This unit is on a kind loan from a forum member. It retails for USD $229 plus $29 shipping to US. It comes in a nondescript, plastic box. No pretense of being a audio jewelry here. For this review I compared the Intona to Uptone Regen and TotalDAC D1. You can see the full collection here:
This is a review and detailed measurements of RME's new ADI-2 DAC. This is a spin off from their highly regarded ADC/DAC combo, the ADI-2 Pro. I have purchased the Pro for my testing but a member was kind enough to loan me the DAC only version reviewed here. I will measure and post any differences between the two at a later time.
The ADI-2 DAC retails for USD $999. The black version I received looks quite attractive with nice white LED highlights around controls and a high-resolution and highly responsive LCD display.
From a pure DAC functionality, it is better executed than my ADC/DAC. It has a remote control and unlike mine, has proper inputs for S/PDIF as opposed to a dongle.
The unit has huge number of settings and display material that is navigated through four switches and three rotary encoder, all of which are "clickable." Unfortunately this...
This is a review and (highly) detailed measurements of the Auralic Gemini 2000 DAC and headphone amplifier. It is on kind loan from a member who has been patiently waiting for its review! The Gemini is a lifestyle audio device, licensing the Klutz Design CanCan and embedding a DAC and headphone amplifier in its base:
The retail price is US $1,200. Seeing how Klutz charges $550 for its base alone, this is not an outrageous sum for a unit that adds the DAC and headphone functionality and with it, remove a lot of clutter from your desk.
Looking at the slick website and the picture of the PCB, I was salivating over its design:
This is a great use of white solder mask/silk screening of the PCB. You could literally eat off of the thing!
This is a "naked" review and measurements of the LH Labs Go2Pro DAC and headphone amplifier. I say naked because in in the interest of time, I am posting its results by itself. I am hoping by now you all are familiar with the norms in my measurements and can see its fidelity. Actually there is one measurement that includes a comparison.
I can't find its retail price but it is on sale now with 20% off at $480 on LH Labs website. So quite pricey. The unit is on kind loan from a member.
Anyway, this is a self-powered device (although I tested it while connected via USB) and includes a 3,200 mah battery. That combined with a metal enclosure makes for one hefty device.
I find the user interface maddening. There is a simple on/off switch but then the "up" volume control is overloaded as meaning both extra gain, and filter??? I confess I could not...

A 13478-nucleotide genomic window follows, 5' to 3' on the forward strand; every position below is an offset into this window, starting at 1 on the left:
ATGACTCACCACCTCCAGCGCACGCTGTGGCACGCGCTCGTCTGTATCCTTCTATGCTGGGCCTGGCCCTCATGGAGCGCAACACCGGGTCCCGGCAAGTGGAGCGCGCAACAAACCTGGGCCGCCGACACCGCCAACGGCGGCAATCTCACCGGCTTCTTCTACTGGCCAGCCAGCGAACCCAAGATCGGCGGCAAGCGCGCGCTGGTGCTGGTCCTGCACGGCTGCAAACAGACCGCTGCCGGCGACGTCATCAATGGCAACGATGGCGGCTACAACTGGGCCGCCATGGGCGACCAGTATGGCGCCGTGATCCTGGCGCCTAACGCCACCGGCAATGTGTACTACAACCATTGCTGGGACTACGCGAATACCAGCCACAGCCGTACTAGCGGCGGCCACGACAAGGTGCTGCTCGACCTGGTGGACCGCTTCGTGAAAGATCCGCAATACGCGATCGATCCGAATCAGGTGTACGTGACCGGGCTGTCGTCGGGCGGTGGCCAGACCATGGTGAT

This is a review and detailed measurements and comparison of Audio-gd NFB-27.38 DAC and headphone amplifier. It is on kind (and patient) loan from a forum member and ex-Microsoft colleague. The current website price is USD $1,688 plus shipping from China. There is no shopping cart which I assume it means you have to send money via Paypal and then wait for the unit to arrive from China. The loaned unit was purchased in China (?) and is an EU 240 unit powered by a transformer that converts 120 to 240.
The unit is massive by any definition of the word. It is the deepest piece of audio equipment I have seen let alone one for a DAC and headphone amplifier:
It can swallow four of the Topping DX7s' easily as the one on top of it right now shows. For that humongous size you get every possible input and output. I let you read all the specs for...
Taking apart the Schiit Lyr, like their heavier units is a bit of a challenge as it uses an odd metal box inside another metal box. After taking out the outer box, you are greeted with the internal exoskeleton:
I could take this enclosure apart but that would require unscrewing the output transistors but since this unit is on loan, I chose to not do that.
Typical of most headphone amplifiers, the architecture is rather simple. To the left, covered by the box are a couple of transformers connected to AC mains (protected by a fuse). The output is rectified by a bridge rectifier and then filtered (cleaned) by the black electrolytic capacitors that are visible. They are made...
This is a review of the recently released Topping D10 DAC. I purchased mine from massdrop for just $75 including shipping. I see it online from Aliexpress for $89. I must say, this is one of the most handsome budget DACs I have seen with a nice retro amber/orange 7-segment LED display:
Despite its very low price, the unit is solidly built out of thick aluminum and has good bit of heft to it. As a result, the cables connected to it stay put.
The only on the input is USB. Outputs are of course analog unbalanced RCA but also Toslink and S/PDIF coax: